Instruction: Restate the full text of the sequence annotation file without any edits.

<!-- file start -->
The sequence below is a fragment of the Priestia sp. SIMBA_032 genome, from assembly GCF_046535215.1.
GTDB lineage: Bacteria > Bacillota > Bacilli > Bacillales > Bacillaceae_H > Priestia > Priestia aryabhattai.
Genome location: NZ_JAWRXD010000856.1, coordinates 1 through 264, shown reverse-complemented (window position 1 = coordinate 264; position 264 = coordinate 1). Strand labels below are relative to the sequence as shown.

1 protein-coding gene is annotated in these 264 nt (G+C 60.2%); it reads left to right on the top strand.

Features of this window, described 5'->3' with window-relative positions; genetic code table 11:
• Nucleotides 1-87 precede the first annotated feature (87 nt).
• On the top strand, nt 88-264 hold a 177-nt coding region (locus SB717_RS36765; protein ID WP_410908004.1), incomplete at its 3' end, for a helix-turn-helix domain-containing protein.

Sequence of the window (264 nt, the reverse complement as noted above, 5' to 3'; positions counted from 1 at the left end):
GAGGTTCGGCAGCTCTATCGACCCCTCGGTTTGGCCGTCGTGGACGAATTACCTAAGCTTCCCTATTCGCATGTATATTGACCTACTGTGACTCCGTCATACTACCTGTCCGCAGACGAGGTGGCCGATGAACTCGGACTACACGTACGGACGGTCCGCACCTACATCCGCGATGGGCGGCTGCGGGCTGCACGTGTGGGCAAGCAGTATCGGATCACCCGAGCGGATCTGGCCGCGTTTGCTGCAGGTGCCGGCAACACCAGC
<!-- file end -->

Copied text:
The sequence below is a fragment of the Priestia sp. SIMBA_032 genome, from assembly GCF_046535215.1.
GTDB lineage: Bacteria > Bacillota > Bacilli > Bacillales > Bacillaceae_H > Priestia > Priestia aryabhattai.
Genome location: NZ_JAWRXD010000856.1, coordinates 1 through 264, shown reverse-complemented (window position 1 = coordinate 264; position 264 = coordinate 1). Strand labels below are relative to the sequence as shown.

1 protein-coding gene is annotated in these 264 nt (G+C 60.2%); it reads left to right on the top strand.

Features of this window, described 5'->3' with window-relative positions; genetic code table 11:
• Nucleotides 1-87 precede the first annotated feature (87 nt).
• On the top strand, nt 88-264 hold a 177-nt coding region (locus SB717_RS36765; protein ID WP_410908004.1), incomplete at its 3' end, for a helix-turn-helix domain-containing protein.

Sequence of the window (264 nt, the reverse complement as noted above, 5' to 3'; positions counted from 1 at the left end):
GAGGTTCGGCAGCTCTATCGACCCCTCGGTTTGGCCGTCGTGGACGAATTACCTAAGCTTCCCTATTCGCATGTATATTGACCTACTGTGACTCCGTCATACTACCTGTCCGCAGACGAGGTGGCCGATGAACTCGGACTACACGTACGGACGGTCCGCACCTACATCCGCGATGGGCGGCTGCGGGCTGCACGTGTGGGCAAGCAGTATCGGATCACCCGAGCGGATCTGGCCGCGTTTGCTGCAGGTGCCGGCAACACCAGC